The island is large and short of renting a car (which it turns out you cannot do unless you have a Japanese ID), the bus/taxi is the only option to get around. The buses run on island time here and the schedule is infrequent. There’s really just two main buses on Ishigaki, one that goes around the island to the main beaches and sights, and another that goes from the town to the airport. Luckily, the airport shuttle comes frequently.
The fares are 700 yen one way to the city or 2000 yen week long unlimited ride pass. The latter is good to use on the airport bus and the main bus around the island. If you plan on taking the bus at all around the island, then the unlimited ride pass is by far the best option. The bus ride from the airpot is about 20-30 minutes, making multiple stops but for the average tourist, you’ll get off at the main stop downtown next to the ferry terminal.
Japan is not a country known for its good English speaking. In fact, of all the developed nations I’ve been to, it’s easily one of the worst countries in terms of speaking English. Even in the big cities where you’d expect the younger generation to have a basic understanding, you’d be wrong. Ishigaki is not a place that caters to the English speaking. I’d say 95% of the tourists that come here are from the Japanese mainland or China, so the two main languages here are Japanese and Chinese. Nevertheless, people on the islands are incredibly friendly and as little English as they speak, they were extra keen on communicating with me via sign language and Google Translate. End of the day, most menus have pictures so a simple point and nod is all you need.
Luckily, we met a guy at our guesthouse that happened to be Japanese-American, and went to the same University as us! What are the odds? We ended up hanging out most of the time and he ended up helping us get around most of the time.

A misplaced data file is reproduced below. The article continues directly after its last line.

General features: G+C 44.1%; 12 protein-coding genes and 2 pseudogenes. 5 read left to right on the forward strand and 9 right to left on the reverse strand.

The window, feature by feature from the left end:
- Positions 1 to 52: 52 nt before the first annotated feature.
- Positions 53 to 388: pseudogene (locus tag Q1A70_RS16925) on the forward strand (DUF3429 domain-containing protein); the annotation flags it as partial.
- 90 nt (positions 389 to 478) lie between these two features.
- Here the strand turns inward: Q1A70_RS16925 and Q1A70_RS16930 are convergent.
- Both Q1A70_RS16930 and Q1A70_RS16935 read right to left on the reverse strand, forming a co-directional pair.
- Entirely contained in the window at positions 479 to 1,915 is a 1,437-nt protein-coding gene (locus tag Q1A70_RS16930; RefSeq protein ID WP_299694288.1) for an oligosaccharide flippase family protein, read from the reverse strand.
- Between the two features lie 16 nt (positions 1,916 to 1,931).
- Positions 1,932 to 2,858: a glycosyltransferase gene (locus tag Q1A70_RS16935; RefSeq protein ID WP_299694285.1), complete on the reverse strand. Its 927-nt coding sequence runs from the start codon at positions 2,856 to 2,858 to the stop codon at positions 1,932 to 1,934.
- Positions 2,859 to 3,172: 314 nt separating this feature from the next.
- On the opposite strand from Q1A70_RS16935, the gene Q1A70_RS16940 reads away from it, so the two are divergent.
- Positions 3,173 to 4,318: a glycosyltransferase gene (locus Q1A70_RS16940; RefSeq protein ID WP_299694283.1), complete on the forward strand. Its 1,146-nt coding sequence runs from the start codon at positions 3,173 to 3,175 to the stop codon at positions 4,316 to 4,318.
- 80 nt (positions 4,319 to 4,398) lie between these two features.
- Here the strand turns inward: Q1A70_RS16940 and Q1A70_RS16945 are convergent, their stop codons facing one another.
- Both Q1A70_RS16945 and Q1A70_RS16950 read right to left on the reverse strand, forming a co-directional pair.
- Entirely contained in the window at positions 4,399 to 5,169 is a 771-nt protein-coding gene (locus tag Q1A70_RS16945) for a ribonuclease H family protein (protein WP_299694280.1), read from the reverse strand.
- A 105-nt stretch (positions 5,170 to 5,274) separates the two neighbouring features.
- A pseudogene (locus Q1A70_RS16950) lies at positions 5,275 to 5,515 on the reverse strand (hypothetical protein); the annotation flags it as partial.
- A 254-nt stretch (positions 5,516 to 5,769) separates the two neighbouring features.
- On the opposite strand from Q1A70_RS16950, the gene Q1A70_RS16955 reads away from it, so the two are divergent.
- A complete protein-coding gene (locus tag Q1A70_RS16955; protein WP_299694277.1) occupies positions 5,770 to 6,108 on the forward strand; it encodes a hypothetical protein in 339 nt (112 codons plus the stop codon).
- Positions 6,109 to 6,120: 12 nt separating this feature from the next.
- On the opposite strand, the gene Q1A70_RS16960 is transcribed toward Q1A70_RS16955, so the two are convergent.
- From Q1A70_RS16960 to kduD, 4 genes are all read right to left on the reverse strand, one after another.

Taking a bus to Kabira Bay
Exploring Ishigaki without a car is difficult as the buses don’t come frequently. There’s a bus that departs from central Ishigaki town and makes a few stops around the island. It only comes once every TWO hours! Not very Japanese like but I suppose the islands run on a different schedule than the mainland. We took a bus from the main part of town to Kabira Bay, one of the most popular spots on Ishigaki to enjoy the beach and soak in some nice views. We grabbed some sweat potato ice cream (delicious actually) from the food stands parched outside and just chilled out for a few hours.
Where we stayed in Ishigaki
There are numerous places to stay in Ishigaki. The main town, Ishigaki City is located at the southern tip and is the place to be if you’re looking to be close to restaurants, bars, shops, and people. However, it is in no way remotely close to the hectic lights and sounds of say a Tokyo or Osaka. I stayed at a little guesthouse called Hotel Olive right next to the ferry terminal which turned out to be a great stay. We elected to stay in a traditional style tatomi bedroom.
As it is the beach, tropical getaway for the Japanese, there are plenty of resorts to stay at outside of the main town. Kabira Bay in the northwest is a great area for these types of accommodations.
Food and Drinks in Ishigaki
Japan is known for its wide array of delicious and exotic foods. The Okinawa region is no different. I obviously didn’t get to experience everything but was able to eat enough where I need to go back ASAP. Most of Japan’s popular foods are readily available here but Ishigaki is different enough that there are numerous other types of food available given its proximity to the Chinese mainland.